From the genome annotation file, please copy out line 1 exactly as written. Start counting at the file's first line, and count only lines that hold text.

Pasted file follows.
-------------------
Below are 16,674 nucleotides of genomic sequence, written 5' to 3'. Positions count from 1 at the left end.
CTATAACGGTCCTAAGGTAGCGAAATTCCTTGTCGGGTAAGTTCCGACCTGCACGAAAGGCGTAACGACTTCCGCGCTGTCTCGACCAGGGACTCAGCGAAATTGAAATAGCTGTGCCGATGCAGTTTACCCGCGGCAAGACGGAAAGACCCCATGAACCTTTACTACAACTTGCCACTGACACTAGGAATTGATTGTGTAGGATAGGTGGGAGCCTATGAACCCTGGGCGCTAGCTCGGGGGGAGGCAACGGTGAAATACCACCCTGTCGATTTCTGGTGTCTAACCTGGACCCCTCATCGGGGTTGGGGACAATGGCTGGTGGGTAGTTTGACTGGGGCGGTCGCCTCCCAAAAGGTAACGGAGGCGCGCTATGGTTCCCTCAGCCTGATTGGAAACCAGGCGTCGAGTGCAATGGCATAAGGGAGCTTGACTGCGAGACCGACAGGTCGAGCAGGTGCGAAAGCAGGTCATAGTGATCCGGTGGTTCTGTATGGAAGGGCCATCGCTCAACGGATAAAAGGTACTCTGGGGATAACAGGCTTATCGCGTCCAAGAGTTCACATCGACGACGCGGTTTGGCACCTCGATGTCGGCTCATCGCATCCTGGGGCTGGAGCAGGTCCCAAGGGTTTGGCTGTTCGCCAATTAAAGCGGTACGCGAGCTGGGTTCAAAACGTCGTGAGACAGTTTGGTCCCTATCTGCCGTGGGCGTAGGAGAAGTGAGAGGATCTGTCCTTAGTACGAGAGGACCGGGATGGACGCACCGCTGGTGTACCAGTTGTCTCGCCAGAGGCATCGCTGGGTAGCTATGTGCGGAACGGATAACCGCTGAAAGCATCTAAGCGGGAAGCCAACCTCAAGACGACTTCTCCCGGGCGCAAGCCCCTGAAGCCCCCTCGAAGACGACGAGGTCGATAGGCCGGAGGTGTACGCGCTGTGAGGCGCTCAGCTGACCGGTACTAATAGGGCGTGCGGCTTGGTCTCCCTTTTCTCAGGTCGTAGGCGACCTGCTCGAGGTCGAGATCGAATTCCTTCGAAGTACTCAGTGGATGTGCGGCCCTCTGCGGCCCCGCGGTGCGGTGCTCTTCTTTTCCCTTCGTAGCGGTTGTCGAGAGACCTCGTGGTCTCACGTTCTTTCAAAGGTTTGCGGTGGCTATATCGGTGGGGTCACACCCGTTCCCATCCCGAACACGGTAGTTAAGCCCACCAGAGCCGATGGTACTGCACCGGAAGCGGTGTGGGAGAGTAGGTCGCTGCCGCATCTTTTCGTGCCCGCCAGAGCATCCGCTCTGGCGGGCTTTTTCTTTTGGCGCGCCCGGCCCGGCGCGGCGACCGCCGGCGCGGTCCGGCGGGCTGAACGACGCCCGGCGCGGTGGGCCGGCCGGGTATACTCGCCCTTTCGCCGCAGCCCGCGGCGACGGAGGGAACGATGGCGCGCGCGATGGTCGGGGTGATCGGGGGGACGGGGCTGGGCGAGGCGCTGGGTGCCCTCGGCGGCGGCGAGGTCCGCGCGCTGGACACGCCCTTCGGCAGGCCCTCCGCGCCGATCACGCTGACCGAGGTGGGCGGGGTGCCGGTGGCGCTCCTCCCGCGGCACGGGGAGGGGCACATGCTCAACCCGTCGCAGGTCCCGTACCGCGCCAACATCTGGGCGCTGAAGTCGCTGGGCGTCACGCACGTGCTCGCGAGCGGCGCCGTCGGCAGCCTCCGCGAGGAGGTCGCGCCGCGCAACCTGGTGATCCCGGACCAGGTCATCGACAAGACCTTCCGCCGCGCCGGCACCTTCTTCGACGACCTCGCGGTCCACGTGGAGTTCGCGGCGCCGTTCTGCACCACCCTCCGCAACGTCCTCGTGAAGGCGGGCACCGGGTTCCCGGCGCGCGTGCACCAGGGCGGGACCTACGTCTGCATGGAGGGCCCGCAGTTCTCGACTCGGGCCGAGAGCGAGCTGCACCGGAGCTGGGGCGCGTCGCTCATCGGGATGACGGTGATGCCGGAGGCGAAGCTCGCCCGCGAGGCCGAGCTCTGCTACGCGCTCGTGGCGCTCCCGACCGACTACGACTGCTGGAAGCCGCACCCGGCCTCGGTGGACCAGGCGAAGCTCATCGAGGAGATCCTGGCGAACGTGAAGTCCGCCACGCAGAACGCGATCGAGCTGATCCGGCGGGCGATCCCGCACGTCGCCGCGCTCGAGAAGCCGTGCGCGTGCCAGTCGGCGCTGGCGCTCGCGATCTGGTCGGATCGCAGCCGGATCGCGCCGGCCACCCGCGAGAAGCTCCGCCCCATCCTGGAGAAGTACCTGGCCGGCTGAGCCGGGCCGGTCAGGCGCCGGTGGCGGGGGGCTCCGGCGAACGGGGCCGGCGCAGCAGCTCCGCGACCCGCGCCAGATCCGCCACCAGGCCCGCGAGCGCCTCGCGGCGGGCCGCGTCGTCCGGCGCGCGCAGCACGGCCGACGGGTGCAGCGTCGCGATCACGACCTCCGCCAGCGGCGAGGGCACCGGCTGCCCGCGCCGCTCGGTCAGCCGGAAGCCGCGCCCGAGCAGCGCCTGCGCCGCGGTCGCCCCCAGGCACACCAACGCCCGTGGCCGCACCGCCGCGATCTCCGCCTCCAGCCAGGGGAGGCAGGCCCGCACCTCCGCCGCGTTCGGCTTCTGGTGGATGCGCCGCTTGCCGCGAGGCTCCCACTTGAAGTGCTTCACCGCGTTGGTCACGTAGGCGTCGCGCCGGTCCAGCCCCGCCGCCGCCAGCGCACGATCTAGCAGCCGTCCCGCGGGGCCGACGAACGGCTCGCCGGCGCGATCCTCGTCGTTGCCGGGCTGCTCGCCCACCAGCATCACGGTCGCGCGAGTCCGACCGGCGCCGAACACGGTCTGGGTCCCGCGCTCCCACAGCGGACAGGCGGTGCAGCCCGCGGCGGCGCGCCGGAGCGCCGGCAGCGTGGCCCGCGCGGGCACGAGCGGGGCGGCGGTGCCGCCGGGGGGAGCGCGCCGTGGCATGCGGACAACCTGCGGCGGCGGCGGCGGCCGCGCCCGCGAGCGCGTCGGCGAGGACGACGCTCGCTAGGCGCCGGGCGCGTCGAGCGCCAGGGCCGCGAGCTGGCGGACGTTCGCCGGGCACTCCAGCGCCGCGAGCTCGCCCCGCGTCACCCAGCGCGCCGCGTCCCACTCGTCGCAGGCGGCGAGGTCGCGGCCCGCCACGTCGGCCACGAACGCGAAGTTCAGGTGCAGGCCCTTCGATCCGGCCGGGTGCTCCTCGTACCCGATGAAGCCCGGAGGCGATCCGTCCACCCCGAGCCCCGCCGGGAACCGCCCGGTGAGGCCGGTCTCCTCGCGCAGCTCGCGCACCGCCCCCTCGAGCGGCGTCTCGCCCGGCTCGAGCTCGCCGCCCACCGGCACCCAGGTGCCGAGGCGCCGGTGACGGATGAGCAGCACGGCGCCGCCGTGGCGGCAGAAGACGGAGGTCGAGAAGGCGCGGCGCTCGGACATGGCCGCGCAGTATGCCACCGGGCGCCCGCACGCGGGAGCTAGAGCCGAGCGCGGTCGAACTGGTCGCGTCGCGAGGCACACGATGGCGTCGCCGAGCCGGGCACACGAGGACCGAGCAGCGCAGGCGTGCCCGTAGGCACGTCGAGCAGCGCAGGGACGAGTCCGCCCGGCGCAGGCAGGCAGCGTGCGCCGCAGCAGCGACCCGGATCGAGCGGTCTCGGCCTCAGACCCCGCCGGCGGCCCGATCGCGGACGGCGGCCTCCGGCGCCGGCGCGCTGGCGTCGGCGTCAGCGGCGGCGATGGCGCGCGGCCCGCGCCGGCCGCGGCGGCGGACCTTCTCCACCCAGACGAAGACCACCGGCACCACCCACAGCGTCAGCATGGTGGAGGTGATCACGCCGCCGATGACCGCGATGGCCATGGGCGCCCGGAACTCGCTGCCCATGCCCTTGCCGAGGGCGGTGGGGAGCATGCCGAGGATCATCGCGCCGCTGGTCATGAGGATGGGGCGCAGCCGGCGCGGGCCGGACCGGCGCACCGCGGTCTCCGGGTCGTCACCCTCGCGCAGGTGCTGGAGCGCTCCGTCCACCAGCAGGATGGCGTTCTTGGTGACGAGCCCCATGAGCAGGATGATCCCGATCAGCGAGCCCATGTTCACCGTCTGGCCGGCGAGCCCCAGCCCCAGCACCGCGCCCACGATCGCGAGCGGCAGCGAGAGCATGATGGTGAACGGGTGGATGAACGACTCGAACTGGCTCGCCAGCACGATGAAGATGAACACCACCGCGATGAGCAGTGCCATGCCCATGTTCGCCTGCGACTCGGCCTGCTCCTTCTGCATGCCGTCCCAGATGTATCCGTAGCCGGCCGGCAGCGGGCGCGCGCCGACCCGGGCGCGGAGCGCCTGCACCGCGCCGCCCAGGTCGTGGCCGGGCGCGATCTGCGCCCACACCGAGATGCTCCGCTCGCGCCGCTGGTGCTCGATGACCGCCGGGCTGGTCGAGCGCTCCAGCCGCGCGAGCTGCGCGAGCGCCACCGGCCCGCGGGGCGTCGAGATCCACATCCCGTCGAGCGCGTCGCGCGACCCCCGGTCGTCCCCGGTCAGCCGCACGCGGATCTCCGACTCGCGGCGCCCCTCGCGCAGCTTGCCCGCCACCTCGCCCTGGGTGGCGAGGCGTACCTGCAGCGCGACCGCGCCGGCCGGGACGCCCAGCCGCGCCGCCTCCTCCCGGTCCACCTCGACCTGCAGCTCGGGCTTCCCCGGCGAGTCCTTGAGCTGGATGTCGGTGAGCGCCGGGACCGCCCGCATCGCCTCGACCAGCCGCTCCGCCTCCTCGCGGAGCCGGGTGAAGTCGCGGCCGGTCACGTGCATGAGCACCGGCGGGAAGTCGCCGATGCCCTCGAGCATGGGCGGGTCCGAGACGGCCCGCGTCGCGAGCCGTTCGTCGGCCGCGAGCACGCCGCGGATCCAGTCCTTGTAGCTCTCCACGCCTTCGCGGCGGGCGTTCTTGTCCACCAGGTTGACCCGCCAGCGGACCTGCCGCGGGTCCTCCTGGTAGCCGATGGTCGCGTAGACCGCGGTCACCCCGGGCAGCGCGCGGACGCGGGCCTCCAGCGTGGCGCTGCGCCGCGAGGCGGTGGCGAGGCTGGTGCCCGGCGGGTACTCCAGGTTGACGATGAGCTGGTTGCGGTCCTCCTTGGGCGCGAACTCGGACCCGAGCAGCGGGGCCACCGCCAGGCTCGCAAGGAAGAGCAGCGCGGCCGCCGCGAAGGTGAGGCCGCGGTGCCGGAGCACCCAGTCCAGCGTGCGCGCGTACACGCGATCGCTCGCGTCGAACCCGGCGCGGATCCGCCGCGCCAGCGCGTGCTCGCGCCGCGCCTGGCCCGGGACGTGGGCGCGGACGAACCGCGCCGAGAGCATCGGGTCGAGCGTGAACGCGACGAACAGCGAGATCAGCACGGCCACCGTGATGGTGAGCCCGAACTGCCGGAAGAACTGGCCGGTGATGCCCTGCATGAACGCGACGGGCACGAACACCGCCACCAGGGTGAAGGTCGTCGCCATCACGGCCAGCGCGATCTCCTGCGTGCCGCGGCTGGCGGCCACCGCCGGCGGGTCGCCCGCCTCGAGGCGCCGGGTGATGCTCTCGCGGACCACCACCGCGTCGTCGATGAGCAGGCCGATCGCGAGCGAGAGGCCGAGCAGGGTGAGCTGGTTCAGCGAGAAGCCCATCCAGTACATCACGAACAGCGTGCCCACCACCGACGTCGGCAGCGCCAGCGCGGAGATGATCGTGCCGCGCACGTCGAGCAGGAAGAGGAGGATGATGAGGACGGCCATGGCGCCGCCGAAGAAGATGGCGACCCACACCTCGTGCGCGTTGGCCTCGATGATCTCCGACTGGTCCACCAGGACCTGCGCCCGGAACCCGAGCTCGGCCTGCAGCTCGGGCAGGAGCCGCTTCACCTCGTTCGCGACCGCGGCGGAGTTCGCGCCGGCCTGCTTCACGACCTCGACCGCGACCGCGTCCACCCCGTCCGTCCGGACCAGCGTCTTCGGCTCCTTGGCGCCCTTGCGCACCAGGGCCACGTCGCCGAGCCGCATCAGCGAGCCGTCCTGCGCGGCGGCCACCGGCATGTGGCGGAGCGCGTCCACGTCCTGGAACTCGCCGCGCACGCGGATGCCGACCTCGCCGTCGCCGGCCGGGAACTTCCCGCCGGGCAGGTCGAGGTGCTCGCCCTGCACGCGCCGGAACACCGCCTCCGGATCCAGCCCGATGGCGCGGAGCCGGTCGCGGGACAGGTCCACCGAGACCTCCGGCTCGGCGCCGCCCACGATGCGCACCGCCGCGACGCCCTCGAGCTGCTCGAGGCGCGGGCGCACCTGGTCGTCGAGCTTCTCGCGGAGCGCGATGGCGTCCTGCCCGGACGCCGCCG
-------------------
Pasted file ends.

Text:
Below are 16,674 nucleotides of genomic sequence, written 5' to 3'. Positions count from 1 at the left end.